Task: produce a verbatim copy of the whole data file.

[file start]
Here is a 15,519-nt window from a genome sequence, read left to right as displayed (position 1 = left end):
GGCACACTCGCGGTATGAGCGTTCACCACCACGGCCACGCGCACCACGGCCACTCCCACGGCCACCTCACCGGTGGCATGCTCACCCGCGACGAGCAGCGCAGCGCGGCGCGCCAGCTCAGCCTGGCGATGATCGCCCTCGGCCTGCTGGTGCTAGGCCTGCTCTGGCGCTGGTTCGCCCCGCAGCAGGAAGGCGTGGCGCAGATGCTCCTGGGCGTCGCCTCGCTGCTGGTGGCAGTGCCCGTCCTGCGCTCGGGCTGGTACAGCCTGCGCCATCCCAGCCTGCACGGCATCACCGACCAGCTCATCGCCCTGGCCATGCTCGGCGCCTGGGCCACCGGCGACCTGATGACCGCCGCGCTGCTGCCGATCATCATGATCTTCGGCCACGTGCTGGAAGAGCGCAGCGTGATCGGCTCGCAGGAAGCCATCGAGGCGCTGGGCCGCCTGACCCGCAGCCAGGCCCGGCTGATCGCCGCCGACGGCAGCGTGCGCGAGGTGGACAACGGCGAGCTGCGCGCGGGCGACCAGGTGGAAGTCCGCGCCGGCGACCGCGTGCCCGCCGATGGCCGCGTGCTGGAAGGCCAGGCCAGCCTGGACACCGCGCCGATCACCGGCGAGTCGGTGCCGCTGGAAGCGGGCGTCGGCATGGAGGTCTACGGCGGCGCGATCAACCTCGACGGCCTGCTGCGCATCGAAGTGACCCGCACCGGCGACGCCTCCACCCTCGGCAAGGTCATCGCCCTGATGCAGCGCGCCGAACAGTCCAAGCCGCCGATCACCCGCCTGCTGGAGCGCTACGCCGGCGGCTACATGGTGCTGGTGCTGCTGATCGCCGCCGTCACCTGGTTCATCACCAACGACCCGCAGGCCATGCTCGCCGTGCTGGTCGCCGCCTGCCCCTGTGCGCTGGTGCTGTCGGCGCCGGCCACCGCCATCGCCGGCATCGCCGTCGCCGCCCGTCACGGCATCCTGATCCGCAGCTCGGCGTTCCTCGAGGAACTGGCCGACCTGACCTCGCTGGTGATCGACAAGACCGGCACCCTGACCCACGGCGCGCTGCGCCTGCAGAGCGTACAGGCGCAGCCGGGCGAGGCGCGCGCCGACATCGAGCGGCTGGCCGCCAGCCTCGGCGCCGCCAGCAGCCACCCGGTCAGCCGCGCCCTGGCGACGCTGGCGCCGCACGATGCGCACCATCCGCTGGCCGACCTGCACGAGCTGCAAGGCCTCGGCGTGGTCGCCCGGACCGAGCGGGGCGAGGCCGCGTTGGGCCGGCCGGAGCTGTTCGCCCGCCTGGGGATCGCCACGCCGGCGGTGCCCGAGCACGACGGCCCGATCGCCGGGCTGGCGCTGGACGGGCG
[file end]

Here is a 15,519-nt window from a genome sequence, read left to right as displayed (position 1 = left end):
GGCACACTCGCGGTATGAGCGTTCACCACCACGGCCACGCGCACCACGGCCACTCCCACGGCCACCTCACCGGTGGCATGCTCACCCGCGACGAGCAGCGCAGCGCGGCGCGCCAGCTCAGCCTGGCGATGATCGCCCTCGGCCTGCTGGTGCTAGGCCTGCTCTGGCGCTGGTTCGCCCCGCAGCAGGAAGGCGTGGCGCAGATGCTCCTGGGCGTCGCCTCGCTGCTGGTGGCAGTGCCCGTCCTGCGCTCGGGCTGGTACAGCCTGCGCCATCCCAGCCTGCACGGCATCACCGACCAGCTCATCGCCCTGGCCATGCTCGGCGCCTGGGCCACCGGCGACCTGATGACCGCCGCGCTGCTGCCGATCATCATGATCTTCGGCCACGTGCTGGAAGAGCGCAGCGTGATCGGCTCGCAGGAAGCCATCGAGGCGCTGGGCCGCCTGACCCGCAGCCAGGCCCGGCTGATCGCCGCCGACGGCAGCGTGCGCGAGGTGGACAACGGCGAGCTGCGCGCGGGCGACCAGGTGGAAGTCCGCGCCGGCGACCGCGTGCCCGCCGATGGCCGCGTGCTGGAAGGCCAGGCCAGCCTGGACACCGCGCCGATCACCGGCGAGTCGGTGCCGCTGGAAGCGGGCGTCGGCATGGAGGTCTACGGCGGCGCGATCAACCTCGACGGCCTGCTGCGCATCGAAGTGACCCGCACCGGCGACGCCTCCACCCTCGGCAAGGTCATCGCCCTGATGCAGCGCGCCGAACAGTCCAAGCCGCCGATCACCCGCCTGCTGGAGCGCTACGCCGGCGGCTACATGGTGCTGGTGCTGCTGATCGCCGCCGTCACCTGGTTCATCACCAACGACCCGCAGGCCATGCTCGCCGTGCTGGTCGCCGCCTGCCCCTGTGCGCTGGTGCTGTCGGCGCCGGCCACCGCCATCGCCGGCATCGCCGTCGCCGCCCGTCACGGCATCCTGATCCGCAGCTCGGCGTTCCTCGAGGAACTGGCCGACCTGACCTCGCTGGTGATCGACAAGACCGGCACCCTGACCCACGGCGCGCTGCGCCTGCAGAGCGTACAGGCGCAGCCGGGCGAGGCGCGCGCCGACATCGAGCGGCTGGCCGCCAGCCTCGGCGCCGCCAGCAGCCACCCGGTCAGCCGCGCCCTGGCGACGCTGGCGCCGCACGATGCGCACCATCCGCTGGCCGACCTGCACGAGCTGCAAGGCCTCGGCGTGGTCGCCCGGACCGAGCGGGGCGAGGCCGCGTTGGGCCGGCCGGAGCTGTTCGCCCGCCTGGGGATCGCCACGCCGGCGGTGCCCGAGCACGACGGCCCGATCGCCGGGCTGGCGCTGGACGGGCG